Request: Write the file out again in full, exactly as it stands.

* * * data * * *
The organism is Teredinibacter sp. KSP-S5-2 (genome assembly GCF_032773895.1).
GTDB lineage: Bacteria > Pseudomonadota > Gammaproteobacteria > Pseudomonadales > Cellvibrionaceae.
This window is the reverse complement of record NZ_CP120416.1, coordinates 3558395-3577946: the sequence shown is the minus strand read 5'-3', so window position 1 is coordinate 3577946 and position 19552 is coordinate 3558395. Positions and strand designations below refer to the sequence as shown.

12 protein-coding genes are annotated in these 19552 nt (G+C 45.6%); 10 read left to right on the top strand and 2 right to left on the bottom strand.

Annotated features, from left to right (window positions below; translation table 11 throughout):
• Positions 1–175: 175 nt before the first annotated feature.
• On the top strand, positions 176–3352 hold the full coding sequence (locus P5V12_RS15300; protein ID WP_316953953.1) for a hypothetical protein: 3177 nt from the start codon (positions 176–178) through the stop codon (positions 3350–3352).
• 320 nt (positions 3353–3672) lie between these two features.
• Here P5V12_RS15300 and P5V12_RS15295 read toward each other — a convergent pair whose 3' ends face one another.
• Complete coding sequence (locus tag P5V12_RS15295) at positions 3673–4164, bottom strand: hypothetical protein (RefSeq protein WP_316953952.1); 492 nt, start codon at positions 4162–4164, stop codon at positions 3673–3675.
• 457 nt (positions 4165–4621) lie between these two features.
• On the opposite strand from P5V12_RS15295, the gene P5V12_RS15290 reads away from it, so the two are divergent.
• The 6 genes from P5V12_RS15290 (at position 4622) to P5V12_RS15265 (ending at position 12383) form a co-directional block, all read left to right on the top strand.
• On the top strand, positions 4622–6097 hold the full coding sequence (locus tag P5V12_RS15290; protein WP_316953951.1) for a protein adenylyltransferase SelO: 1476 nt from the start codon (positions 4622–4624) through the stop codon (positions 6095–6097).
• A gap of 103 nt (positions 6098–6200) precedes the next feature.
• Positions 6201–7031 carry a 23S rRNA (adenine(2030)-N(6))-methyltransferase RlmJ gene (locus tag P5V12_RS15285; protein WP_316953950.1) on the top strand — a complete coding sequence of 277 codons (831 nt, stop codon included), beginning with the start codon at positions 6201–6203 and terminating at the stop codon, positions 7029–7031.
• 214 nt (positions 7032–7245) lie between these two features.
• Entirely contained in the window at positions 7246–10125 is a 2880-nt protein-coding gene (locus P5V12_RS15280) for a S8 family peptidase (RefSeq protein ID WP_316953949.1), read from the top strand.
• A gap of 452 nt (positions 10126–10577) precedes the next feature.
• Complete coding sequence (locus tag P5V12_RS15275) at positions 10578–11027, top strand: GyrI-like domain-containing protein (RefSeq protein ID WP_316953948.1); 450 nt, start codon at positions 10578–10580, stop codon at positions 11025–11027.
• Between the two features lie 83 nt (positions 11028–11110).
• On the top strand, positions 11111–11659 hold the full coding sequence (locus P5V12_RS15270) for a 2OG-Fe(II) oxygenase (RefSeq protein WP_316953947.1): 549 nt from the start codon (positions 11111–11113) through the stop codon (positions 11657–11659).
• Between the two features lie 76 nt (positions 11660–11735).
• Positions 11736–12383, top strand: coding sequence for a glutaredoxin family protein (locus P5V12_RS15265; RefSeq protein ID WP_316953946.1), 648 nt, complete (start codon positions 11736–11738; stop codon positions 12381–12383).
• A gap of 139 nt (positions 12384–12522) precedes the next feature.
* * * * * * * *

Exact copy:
The organism is Teredinibacter sp. KSP-S5-2 (genome assembly GCF_032773895.1).
GTDB lineage: Bacteria > Pseudomonadota > Gammaproteobacteria > Pseudomonadales > Cellvibrionaceae.
This window is the reverse complement of record NZ_CP120416.1, coordinates 3558395-3577946: the sequence shown is the minus strand read 5'-3', so window position 1 is coordinate 3577946 and position 19552 is coordinate 3558395. Positions and strand designations below refer to the sequence as shown.

12 protein-coding genes are annotated in these 19552 nt (G+C 45.6%); 10 read left to right on the top strand and 2 right to left on the bottom strand.

Annotated features, from left to right (window positions below; translation table 11 throughout):
• Positions 1–175: 175 nt before the first annotated feature.
• On the top strand, positions 176–3352 hold the full coding sequence (locus P5V12_RS15300; protein ID WP_316953953.1) for a hypothetical protein: 3177 nt from the start codon (positions 176–178) through the stop codon (positions 3350–3352).
• 320 nt (positions 3353–3672) lie between these two features.
• Here P5V12_RS15300 and P5V12_RS15295 read toward each other — a convergent pair whose 3' ends face one another.
• Complete coding sequence (locus tag P5V12_RS15295) at positions 3673–4164, bottom strand: hypothetical protein (RefSeq protein WP_316953952.1); 492 nt, start codon at positions 4162–4164, stop codon at positions 3673–3675.
• 457 nt (positions 4165–4621) lie between these two features.
• On the opposite strand from P5V12_RS15295, the gene P5V12_RS15290 reads away from it, so the two are divergent.
• The 6 genes from P5V12_RS15290 (at position 4622) to P5V12_RS15265 (ending at position 12383) form a co-directional block, all read left to right on the top strand.
• On the top strand, positions 4622–6097 hold the full coding sequence (locus tag P5V12_RS15290; protein WP_316953951.1) for a protein adenylyltransferase SelO: 1476 nt from the start codon (positions 4622–4624) through the stop codon (positions 6095–6097).
• A gap of 103 nt (positions 6098–6200) precedes the next feature.
• Positions 6201–7031 carry a 23S rRNA (adenine(2030)-N(6))-methyltransferase RlmJ gene (locus tag P5V12_RS15285; protein WP_316953950.1) on the top strand — a complete coding sequence of 277 codons (831 nt, stop codon included), beginning with the start codon at positions 6201–6203 and terminating at the stop codon, positions 7029–7031.
• 214 nt (positions 7032–7245) lie between these two features.
• Entirely contained in the window at positions 7246–10125 is a 2880-nt protein-coding gene (locus P5V12_RS15280) for a S8 family peptidase (RefSeq protein ID WP_316953949.1), read from the top strand.
• A gap of 452 nt (positions 10126–10577) precedes the next feature.
• Complete coding sequence (locus tag P5V12_RS15275) at positions 10578–11027, top strand: GyrI-like domain-containing protein (RefSeq protein ID WP_316953948.1); 450 nt, start codon at positions 10578–10580, stop codon at positions 11025–11027.
• Between the two features lie 83 nt (positions 11028–11110).
• On the top strand, positions 11111–11659 hold the full coding sequence (locus P5V12_RS15270) for a 2OG-Fe(II) oxygenase (RefSeq protein WP_316953947.1): 549 nt from the start codon (positions 11111–11113) through the stop codon (positions 11657–11659).
• Between the two features lie 76 nt (positions 11660–11735).
• Positions 11736–12383, top strand: coding sequence for a glutaredoxin family protein (locus P5V12_RS15265; RefSeq protein ID WP_316953946.1), 648 nt, complete (start codon positions 11736–11738; stop codon positions 12381–12383).
• A gap of 139 nt (positions 12384–12522) precedes the next feature.